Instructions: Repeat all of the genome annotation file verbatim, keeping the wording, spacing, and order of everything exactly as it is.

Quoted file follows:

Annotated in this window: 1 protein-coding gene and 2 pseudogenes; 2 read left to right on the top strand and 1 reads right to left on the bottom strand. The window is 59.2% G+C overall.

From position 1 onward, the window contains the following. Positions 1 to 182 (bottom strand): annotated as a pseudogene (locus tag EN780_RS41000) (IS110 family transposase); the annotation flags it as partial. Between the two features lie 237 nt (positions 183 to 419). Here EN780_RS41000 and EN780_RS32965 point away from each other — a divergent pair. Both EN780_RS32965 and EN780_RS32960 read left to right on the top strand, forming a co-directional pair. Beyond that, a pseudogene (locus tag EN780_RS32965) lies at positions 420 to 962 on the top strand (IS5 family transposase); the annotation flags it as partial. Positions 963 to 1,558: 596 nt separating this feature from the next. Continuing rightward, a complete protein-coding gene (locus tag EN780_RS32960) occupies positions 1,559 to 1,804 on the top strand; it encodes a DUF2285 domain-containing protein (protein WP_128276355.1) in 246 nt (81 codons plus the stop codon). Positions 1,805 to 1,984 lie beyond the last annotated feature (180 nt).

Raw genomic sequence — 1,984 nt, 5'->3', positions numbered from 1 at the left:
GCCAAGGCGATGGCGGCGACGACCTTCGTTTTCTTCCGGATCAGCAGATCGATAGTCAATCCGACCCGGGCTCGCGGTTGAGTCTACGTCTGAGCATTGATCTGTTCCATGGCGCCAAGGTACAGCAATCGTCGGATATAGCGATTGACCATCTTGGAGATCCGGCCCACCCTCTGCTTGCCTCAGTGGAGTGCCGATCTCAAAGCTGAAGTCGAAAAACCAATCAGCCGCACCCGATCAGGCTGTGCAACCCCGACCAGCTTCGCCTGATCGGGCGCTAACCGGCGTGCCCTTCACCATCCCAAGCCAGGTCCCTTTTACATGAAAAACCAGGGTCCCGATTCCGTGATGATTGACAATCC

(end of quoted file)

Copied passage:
Annotated in this window: 1 protein-coding gene and 2 pseudogenes; 2 read left to right on the top strand and 1 reads right to left on the bottom strand. The window is 59.2% G+C overall.

From position 1 onward, the window contains the following. Positions 1 to 182 (bottom strand): annotated as a pseudogene (locus tag EN780_RS41000) (IS110 family transposase); the annotation flags it as partial. Between the two features lie 237 nt (positions 183 to 419). Here EN780_RS41000 and EN780_RS32965 point away from each other — a divergent pair. Both EN780_RS32965 and EN780_RS32960 read left to right on the top strand, forming a co-directional pair. Beyond that, a pseudogene (locus tag EN780_RS32965) lies at positions 420 to 962 on the top strand (IS5 family transposase); the annotation flags it as partial. Positions 963 to 1,558: 596 nt separating this feature from the next. Continuing rightward, a complete protein-coding gene (locus tag EN780_RS32960) occupies positions 1,559 to 1,804 on the top strand; it encodes a DUF2285 domain-containing protein (protein WP_128276355.1) in 246 nt (81 codons plus the stop codon). Positions 1,805 to 1,984 lie beyond the last annotated feature (180 nt).

Raw genomic sequence — 1,984 nt, 5'->3', positions numbered from 1 at the left:
GCCAAGGCGATGGCGGCGACGACCTTCGTTTTCTTCCGGATCAGCAGATCGATAGTCAATCCGACCCGGGCTCGCGGTTGAGTCTACGTCTGAGCATTGATCTGTTCCATGGCGCCAAGGTACAGCAATCGTCGGATATAGCGATTGACCATCTTGGAGATCCGGCCCACCCTCTGCTTGCCTCAGTGGAGTGCCGATCTCAAAGCTGAAGTCGAAAAACCAATCAGCCGCACCCGATCAGGCTGTGCAACCCCGACCAGCTTCGCCTGATCGGGCGCTAACCGGCGTGCCCTTCACCATCCCAAGCCAGGTCCCTTTTACATGAAAAACCAGGGTCCCGATTCCGTGATGATTGACAATCC